When you say NO, are you heard? Are you able to respect others’ needs when they say NO?
If you believe you can’t say no, you’ll find other strategies that convey a no without stating it, like withdrawing, avoiding, lying, harboring resentment, or complaining to others.
When you communicate clearly and directly, it invites others to do the same.
My parents trained me to obey and not say no. I’d twist my plans to accommodate others’ last-minute requests.
Instead of asking myself what I want, my first reaction would be how can I give them what they want.
Putting everyone’s needs first left me exhausted and, at times, resentful.
Giving more than I was receiving was depleting.
Being able to say NO goes hand in hand with being told NO.
When you hear no, are you able to respect and receive it?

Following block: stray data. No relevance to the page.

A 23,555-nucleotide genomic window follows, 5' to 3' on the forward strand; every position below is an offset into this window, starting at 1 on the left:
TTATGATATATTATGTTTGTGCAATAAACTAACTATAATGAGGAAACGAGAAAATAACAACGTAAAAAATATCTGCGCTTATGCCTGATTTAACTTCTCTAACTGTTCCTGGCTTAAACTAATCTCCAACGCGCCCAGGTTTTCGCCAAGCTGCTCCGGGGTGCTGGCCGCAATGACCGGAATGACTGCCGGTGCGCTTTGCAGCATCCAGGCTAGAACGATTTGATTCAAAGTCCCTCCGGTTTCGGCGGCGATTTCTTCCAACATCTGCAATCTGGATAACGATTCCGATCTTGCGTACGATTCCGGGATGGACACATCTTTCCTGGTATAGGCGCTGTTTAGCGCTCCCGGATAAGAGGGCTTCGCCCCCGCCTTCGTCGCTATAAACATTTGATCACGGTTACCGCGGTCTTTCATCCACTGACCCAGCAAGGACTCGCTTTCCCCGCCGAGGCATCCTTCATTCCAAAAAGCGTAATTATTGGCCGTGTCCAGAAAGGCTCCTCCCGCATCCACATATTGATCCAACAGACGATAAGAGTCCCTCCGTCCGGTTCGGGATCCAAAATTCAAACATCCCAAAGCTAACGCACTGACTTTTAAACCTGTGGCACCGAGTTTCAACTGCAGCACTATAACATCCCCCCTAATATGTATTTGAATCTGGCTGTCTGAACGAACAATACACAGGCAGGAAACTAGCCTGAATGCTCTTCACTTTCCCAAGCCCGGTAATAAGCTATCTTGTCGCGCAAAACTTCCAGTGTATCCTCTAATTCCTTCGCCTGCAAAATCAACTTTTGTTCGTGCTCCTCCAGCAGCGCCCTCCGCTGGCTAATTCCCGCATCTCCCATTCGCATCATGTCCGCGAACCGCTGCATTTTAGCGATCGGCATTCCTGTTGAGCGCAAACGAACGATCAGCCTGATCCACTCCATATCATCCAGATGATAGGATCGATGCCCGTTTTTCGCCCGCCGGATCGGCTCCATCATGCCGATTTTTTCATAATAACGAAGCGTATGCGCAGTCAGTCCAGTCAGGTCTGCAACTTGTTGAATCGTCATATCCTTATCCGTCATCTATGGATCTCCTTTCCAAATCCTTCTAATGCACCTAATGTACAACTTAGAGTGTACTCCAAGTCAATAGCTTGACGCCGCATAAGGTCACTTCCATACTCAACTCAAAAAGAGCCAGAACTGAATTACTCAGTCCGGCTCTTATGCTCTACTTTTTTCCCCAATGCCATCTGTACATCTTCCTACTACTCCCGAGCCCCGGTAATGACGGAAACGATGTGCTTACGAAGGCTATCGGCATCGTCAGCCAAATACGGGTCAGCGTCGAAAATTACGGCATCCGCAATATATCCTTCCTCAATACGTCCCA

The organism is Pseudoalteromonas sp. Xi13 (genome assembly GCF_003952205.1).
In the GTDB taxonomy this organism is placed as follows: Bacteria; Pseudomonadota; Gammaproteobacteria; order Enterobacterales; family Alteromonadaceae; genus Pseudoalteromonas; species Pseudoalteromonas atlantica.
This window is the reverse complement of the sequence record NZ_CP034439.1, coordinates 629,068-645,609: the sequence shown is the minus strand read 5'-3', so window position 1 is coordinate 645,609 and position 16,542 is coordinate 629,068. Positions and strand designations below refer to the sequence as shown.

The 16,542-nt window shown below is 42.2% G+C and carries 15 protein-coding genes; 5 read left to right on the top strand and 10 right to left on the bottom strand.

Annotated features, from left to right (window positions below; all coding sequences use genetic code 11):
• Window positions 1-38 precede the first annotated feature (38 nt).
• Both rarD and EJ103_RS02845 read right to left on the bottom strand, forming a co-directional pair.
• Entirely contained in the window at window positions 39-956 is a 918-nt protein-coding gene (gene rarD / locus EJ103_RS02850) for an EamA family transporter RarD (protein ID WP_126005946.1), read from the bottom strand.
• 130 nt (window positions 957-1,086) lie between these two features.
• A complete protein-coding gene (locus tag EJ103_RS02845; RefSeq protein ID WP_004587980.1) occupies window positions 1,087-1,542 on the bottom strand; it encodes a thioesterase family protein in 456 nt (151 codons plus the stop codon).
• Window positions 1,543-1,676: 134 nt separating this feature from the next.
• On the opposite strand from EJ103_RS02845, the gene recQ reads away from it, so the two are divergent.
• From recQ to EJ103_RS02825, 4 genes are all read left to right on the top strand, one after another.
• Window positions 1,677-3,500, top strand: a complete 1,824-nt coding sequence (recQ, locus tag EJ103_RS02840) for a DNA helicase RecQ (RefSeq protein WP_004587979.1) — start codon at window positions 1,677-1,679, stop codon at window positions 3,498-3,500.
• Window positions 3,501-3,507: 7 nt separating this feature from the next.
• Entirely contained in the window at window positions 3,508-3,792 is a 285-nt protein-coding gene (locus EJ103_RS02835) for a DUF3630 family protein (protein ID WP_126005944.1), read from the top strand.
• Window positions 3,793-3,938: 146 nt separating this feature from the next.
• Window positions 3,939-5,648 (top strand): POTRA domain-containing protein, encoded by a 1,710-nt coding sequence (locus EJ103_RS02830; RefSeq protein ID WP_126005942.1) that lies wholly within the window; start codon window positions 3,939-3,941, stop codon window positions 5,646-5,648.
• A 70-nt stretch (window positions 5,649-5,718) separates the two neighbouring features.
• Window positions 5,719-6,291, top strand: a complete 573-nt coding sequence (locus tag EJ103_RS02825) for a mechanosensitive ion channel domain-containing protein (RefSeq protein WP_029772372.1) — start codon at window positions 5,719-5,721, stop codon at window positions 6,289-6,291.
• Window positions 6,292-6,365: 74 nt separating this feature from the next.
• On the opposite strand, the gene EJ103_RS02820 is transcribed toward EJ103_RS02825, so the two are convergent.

This was a game-changer with my children and my partner.
When I hear a no or am told to stop, I pause. I notice what’s happening within me.
- Do I have an agenda?
- Am I trying to control?
- Is fear making me pushy?
I sense what is happening between us because the health of our relationship is the most important thing to me.
- Do they feel pressured or pushed?
- Do they need privacy?
- Do they need time?
- Do they need more context for my request?
It creates mutually respectful relationships when we know our needs are honored.
When you allow another to have their NO fully, this gives them space to have a YES.
It gives them both freedom and connection in the relationship.
The trust it creates brings you closer.
If you’re seeking better relationships, I offer a complimentary clarity session.